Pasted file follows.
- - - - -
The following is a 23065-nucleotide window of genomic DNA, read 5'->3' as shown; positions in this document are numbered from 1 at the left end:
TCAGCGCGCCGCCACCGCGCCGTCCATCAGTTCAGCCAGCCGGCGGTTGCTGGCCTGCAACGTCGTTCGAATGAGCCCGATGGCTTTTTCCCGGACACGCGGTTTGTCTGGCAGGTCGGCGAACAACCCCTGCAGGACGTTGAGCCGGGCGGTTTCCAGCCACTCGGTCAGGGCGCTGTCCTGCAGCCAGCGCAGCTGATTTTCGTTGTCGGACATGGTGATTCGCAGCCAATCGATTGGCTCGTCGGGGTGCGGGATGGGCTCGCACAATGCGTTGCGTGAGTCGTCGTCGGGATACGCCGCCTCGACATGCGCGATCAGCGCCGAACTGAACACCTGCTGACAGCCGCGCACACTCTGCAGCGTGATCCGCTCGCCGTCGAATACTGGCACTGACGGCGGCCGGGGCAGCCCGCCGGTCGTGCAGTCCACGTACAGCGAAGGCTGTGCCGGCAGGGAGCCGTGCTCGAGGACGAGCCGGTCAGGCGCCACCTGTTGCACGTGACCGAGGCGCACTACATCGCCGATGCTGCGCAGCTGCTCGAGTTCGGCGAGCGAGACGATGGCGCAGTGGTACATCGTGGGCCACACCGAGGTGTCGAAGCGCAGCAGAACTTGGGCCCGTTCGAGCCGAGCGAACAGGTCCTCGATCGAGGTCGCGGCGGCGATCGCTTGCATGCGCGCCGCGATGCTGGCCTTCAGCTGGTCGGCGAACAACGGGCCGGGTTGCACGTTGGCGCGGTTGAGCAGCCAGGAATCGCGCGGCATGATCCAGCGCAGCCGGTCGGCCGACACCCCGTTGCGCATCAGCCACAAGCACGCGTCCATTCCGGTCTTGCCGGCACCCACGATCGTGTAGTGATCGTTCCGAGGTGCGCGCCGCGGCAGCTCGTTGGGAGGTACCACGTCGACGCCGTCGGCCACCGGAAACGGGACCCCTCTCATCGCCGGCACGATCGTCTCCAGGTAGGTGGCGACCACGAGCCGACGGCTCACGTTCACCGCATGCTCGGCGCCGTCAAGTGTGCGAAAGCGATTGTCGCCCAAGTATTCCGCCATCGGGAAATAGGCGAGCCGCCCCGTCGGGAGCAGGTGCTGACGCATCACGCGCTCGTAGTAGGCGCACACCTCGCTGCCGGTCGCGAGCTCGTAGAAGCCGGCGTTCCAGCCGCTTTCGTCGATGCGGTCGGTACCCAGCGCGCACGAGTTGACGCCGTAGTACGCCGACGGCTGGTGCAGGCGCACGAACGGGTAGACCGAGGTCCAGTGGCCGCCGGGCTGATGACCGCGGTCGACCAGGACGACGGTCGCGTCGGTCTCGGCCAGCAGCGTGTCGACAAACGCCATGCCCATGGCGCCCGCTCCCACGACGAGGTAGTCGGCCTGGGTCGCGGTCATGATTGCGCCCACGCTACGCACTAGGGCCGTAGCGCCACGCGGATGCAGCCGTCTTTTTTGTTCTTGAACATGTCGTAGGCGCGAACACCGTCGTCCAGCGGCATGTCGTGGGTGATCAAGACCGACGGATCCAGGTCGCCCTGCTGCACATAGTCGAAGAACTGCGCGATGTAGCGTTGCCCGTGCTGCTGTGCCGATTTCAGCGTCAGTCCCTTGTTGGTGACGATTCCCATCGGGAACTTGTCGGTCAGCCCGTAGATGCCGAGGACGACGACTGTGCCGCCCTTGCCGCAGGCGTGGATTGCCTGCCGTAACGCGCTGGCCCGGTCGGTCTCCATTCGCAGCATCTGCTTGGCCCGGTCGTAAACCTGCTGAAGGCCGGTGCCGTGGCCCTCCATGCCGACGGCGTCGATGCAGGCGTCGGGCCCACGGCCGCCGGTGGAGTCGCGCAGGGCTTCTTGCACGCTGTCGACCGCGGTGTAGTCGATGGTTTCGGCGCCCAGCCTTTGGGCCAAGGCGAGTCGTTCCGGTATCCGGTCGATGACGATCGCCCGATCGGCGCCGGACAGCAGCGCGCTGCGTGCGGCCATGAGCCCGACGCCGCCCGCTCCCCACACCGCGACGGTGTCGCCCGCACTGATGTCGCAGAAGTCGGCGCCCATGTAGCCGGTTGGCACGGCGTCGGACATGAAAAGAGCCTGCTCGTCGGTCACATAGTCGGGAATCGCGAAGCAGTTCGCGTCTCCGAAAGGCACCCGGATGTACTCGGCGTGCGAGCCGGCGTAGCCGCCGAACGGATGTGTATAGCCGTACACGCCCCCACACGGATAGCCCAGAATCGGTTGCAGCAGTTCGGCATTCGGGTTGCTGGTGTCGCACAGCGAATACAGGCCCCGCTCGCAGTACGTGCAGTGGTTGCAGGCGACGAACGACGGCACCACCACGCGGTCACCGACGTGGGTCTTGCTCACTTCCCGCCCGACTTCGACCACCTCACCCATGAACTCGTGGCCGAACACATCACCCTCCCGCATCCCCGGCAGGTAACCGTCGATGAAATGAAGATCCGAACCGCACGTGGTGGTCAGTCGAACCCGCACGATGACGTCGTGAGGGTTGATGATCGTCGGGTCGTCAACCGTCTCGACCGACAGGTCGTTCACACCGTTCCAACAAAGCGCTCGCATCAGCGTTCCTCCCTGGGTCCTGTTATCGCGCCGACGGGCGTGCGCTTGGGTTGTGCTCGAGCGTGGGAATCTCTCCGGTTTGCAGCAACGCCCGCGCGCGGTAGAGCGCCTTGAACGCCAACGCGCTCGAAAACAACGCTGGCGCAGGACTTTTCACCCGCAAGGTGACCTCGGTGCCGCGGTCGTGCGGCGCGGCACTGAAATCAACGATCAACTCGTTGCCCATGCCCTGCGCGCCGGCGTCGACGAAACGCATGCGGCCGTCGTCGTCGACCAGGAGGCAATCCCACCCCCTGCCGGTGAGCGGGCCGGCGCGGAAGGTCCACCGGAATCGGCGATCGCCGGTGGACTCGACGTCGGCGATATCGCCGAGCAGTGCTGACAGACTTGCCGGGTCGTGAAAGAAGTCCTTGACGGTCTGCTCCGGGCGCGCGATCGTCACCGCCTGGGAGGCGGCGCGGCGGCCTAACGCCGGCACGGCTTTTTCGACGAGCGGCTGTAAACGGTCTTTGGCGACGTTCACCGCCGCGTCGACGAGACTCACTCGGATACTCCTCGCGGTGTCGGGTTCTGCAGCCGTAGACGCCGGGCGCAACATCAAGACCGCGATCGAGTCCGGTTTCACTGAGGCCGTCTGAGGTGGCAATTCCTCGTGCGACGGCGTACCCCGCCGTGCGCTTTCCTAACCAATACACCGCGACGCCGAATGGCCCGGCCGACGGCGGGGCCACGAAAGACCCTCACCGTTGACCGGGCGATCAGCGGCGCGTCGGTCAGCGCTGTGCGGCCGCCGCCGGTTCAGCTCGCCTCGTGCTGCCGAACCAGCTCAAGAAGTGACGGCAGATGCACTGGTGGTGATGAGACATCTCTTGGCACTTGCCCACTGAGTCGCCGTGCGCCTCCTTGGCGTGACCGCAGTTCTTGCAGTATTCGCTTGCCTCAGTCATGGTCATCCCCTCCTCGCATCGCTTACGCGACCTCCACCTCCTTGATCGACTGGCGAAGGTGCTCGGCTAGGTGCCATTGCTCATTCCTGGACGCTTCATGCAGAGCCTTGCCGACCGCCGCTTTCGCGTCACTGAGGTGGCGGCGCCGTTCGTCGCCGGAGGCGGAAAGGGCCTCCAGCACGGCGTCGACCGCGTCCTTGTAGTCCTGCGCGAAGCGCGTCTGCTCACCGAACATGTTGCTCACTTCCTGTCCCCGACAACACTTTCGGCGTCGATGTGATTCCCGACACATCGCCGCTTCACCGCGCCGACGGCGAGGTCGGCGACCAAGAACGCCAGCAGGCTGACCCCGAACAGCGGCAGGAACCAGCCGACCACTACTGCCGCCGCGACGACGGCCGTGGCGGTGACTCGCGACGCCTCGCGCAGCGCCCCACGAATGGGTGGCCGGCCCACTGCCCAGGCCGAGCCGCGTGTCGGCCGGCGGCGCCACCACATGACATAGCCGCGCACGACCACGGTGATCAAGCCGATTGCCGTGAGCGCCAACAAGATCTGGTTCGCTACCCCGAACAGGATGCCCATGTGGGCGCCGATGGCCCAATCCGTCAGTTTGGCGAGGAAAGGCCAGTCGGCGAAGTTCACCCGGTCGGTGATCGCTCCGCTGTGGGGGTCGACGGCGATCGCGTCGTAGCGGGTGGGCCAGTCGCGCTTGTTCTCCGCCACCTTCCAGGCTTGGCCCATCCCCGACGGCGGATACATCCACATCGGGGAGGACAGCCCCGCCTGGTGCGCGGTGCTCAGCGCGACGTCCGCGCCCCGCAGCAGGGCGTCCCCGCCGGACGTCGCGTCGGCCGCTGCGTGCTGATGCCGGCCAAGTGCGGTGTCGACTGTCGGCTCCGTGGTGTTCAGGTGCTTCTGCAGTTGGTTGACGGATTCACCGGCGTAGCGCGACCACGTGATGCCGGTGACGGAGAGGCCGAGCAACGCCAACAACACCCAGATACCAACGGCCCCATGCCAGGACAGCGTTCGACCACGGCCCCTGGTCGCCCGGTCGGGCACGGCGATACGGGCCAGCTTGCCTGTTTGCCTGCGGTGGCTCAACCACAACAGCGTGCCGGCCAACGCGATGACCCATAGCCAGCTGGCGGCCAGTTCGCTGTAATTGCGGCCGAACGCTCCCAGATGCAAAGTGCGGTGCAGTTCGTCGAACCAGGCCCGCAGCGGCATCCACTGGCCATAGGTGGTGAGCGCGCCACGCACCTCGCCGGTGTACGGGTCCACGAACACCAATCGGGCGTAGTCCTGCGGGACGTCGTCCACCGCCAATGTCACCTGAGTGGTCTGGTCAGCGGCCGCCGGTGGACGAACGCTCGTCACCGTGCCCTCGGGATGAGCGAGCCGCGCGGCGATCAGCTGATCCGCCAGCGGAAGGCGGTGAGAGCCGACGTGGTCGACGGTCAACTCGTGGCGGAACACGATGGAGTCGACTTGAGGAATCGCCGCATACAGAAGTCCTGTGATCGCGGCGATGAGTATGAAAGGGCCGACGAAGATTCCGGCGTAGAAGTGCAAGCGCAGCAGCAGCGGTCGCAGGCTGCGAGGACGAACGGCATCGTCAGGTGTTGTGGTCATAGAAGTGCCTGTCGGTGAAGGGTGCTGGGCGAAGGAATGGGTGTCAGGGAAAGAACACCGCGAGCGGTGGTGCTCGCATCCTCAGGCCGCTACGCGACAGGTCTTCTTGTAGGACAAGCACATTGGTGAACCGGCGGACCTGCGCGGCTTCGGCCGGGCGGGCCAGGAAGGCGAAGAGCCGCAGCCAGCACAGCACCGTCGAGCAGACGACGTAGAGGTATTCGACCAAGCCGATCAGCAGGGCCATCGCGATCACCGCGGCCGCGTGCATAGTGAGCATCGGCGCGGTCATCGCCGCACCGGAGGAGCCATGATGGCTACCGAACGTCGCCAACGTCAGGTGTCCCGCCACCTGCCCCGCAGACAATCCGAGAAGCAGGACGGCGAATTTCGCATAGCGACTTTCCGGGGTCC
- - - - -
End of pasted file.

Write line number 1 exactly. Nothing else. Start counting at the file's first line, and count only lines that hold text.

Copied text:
The following is a 23065-nucleotide window of genomic DNA, read 5'->3' as shown; positions in this document are numbered from 1 at the left end: